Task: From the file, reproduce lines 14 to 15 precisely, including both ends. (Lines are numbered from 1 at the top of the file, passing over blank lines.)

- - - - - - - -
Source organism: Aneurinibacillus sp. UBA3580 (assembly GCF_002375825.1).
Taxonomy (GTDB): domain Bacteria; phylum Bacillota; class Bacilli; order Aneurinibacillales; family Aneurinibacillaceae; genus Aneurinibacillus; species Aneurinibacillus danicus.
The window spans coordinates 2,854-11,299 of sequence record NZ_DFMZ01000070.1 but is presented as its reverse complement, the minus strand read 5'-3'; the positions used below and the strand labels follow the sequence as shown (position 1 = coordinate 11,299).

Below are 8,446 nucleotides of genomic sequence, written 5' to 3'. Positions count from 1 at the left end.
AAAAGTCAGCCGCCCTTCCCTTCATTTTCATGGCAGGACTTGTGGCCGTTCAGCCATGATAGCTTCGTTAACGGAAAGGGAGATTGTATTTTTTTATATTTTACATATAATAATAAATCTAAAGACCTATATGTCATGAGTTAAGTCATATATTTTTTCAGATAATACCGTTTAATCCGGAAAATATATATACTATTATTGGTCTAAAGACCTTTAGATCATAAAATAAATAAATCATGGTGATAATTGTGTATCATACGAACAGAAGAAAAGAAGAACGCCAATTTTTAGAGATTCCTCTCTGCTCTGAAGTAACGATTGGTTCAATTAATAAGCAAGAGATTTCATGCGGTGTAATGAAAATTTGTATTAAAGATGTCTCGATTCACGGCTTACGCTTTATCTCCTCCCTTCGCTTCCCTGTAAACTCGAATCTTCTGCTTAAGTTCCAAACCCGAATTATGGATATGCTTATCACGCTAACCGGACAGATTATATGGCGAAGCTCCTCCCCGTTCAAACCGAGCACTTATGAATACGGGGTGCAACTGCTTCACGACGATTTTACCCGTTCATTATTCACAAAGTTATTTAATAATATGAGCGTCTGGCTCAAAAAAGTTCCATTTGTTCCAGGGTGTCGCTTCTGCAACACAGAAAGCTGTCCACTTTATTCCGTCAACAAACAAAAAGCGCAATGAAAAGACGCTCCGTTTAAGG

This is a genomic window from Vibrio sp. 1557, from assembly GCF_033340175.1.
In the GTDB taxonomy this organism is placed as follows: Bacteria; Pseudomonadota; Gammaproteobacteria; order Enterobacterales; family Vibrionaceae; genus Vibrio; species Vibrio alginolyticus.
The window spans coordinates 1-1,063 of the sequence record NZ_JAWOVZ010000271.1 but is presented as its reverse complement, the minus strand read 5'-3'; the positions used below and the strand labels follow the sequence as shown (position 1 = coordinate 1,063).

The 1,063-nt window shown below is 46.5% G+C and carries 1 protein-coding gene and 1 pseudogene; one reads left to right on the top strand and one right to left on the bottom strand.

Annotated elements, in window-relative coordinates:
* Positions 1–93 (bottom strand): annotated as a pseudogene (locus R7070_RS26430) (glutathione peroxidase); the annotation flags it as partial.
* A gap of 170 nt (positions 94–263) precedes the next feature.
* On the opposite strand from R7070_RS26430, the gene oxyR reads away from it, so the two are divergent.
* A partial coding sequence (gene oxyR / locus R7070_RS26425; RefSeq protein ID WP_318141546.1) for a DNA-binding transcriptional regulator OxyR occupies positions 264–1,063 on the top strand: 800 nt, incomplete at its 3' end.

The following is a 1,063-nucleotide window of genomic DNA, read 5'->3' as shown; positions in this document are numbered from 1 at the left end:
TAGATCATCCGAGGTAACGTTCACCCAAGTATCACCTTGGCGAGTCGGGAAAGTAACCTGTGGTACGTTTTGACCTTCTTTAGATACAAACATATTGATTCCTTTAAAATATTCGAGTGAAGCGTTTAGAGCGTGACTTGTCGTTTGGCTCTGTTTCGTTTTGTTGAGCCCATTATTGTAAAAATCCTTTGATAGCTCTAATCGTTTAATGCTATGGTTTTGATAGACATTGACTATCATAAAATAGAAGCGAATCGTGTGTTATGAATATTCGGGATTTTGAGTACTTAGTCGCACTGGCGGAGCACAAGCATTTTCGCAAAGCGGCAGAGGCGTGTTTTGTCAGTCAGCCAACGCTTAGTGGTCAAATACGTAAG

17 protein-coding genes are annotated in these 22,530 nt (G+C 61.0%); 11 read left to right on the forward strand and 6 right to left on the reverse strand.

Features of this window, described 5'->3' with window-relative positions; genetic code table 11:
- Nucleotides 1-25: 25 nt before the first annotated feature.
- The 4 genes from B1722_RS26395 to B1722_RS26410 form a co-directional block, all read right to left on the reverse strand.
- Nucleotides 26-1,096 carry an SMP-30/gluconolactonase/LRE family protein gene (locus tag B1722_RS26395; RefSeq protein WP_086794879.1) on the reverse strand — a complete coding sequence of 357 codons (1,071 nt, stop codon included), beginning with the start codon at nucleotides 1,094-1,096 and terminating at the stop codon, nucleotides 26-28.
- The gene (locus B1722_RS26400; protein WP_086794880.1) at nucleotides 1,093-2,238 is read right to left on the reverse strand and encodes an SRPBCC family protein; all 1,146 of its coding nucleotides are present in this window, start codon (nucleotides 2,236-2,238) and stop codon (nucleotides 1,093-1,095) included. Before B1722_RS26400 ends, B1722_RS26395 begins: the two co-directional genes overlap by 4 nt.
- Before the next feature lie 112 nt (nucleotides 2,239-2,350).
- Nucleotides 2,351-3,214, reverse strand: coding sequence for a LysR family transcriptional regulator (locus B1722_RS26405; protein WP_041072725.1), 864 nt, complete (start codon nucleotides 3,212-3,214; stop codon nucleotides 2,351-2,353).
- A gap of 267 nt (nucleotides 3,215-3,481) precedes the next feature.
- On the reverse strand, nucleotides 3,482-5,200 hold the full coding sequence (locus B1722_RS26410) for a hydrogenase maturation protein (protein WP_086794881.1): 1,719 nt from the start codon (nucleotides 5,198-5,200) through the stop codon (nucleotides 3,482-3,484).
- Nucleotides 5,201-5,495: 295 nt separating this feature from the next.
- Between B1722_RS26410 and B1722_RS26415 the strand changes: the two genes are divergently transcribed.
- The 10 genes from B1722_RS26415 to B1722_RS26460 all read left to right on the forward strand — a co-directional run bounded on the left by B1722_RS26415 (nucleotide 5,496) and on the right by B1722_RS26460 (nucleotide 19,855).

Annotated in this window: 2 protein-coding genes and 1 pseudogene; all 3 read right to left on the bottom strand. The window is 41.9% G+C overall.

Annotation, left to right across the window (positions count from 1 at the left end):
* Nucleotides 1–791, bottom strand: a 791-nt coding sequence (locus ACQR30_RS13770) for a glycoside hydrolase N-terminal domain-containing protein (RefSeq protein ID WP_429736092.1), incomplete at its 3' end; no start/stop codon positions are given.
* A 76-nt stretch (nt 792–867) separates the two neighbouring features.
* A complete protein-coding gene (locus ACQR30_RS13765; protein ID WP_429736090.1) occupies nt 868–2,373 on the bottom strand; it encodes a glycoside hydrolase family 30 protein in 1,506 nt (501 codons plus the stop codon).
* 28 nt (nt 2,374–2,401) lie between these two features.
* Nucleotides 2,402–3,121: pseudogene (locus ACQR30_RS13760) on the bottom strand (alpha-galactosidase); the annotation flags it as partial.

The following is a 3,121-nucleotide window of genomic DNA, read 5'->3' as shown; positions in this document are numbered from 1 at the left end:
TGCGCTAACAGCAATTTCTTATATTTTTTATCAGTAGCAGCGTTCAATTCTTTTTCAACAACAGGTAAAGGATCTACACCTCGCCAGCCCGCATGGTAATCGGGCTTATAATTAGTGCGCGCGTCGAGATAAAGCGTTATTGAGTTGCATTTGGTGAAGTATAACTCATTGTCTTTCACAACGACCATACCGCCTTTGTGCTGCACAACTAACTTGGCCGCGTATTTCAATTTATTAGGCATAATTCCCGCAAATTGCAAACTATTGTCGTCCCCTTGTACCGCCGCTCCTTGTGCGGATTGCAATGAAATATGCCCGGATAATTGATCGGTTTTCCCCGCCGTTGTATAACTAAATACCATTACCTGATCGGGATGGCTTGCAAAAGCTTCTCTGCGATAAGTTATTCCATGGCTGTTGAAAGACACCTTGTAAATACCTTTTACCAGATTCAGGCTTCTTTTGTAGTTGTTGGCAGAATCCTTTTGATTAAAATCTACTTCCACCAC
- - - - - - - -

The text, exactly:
* A partial coding sequence (gene oxyR / locus R7070_RS26425; RefSeq protein ID WP_318141546.1) for a DNA-binding transcriptional regulator OxyR occupies positions 264–1,063 on the top strand: 800 nt, incomplete at its 3' end.

The following is a 1,063-nucleotide window of genomic DNA, read 5'->3' as shown; positions in this document are numbered from 1 at the left end: